"We studied other hospice projects and tried to work out what was wrong. One nurse said the biggest complaint was walking backwards and forwards along corridors and not feeling a connection to the patients," says Alan.

"Individual rooms bring the need for a corridor. One of the unique things about what we have designed is individual rooms which cater for privacy and dignity but are clustered into bedroom courtyards and open up to a social space.

"That was a huge challenge and something we were quite focused on: trying to make sure there was an intimacy about the building and it didn't feel too institutionalised, although it has to deal with huge clinical issues."

The four linked villas in the park reflect the traditional architecture of that area of the south side of Glasgow. Inside, it will be all mod cons.

Technology has made a huge impact on the planning process with wi-fi, for example, offering flexibility to the layout of rooms and the option of a green biomass heating system.

It is the green space outside that has the most important role.

"Rhone wanted every patient to be able to wake up in the morning with the sunrise and fantastic views to the gardens," he says.

"So every bedroom has a view to the garden, with every patient and every bed having access to the outside world. It's a bit like a veranda space where you can pull a bed out and still be under cover."

All the windows are floor to ceiling, bathing rooms in light and bringing the outdoors in.

There are an additional two rooms for younger patients and a hydrotherapy pool, as well as a library and a new space for the Butterfly Room, for children who have a loved one in the hospice.

A welcome addition in an art gallery to exhibit the work of patients. Its impact has left a lasting mark on the architect.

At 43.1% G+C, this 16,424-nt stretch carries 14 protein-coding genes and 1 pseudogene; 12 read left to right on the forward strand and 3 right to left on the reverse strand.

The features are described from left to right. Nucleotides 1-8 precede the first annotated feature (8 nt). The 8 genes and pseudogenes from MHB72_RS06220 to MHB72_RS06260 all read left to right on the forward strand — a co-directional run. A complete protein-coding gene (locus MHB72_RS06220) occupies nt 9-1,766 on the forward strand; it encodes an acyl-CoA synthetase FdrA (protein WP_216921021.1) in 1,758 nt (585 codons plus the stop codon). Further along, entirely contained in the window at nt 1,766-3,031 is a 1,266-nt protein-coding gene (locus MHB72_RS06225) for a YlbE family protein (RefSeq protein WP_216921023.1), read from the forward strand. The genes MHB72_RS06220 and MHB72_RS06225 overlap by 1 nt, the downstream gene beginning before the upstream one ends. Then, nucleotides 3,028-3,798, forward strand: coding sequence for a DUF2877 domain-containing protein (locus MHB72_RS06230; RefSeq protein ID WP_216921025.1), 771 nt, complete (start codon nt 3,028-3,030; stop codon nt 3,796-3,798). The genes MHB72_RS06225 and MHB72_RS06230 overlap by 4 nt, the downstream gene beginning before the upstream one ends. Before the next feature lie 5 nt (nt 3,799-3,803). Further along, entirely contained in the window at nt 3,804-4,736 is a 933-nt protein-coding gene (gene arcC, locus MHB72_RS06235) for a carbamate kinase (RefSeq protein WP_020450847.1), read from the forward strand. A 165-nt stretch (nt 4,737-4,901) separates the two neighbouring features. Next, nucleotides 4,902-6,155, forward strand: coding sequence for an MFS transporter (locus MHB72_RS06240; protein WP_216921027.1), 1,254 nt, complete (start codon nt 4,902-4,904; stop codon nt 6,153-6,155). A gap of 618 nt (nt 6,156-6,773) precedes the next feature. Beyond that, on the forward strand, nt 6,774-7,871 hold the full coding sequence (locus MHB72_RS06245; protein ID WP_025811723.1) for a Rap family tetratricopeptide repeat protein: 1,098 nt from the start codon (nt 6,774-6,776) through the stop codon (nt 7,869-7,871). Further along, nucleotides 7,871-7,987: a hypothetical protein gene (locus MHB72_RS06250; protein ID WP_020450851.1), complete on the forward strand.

"The biggest surprise for me was the role of art in the building. You don't typically think about that in a hospice," says Alan.

"For me, one of the most powerful things that sums up the experience of that hospice is two paintings on the wall when you walk into Carlton Place.

"One is a painting a woman did who had a couple of children, was very young and had been diagnosed with a terminal illness and only had a week or so to live. She painted a scene: a black sky and a moon, with a wolf; it's quite a dark painting and was done within the first couple of days of her being in the hospice.

"There's another painting alongside of it, done three or four weeks later, it's bright and full of colour. Those two paintings tell you someone went in there with real fear, pain and suffering, thinking 'How do I communicate this to my children?'

"The whole experience of the hospice helped her try and manage that and deal with it.

"The artwork is an amazing way of patients expressing how they feel. When patients pass away their artwork is still on the wall, so there's this legacy of people represented through the art and I think that's an amazing aspect to that building."

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Tomorrow: Davie Cameron talks movingly about the care his late wife Beatrice received at the hospice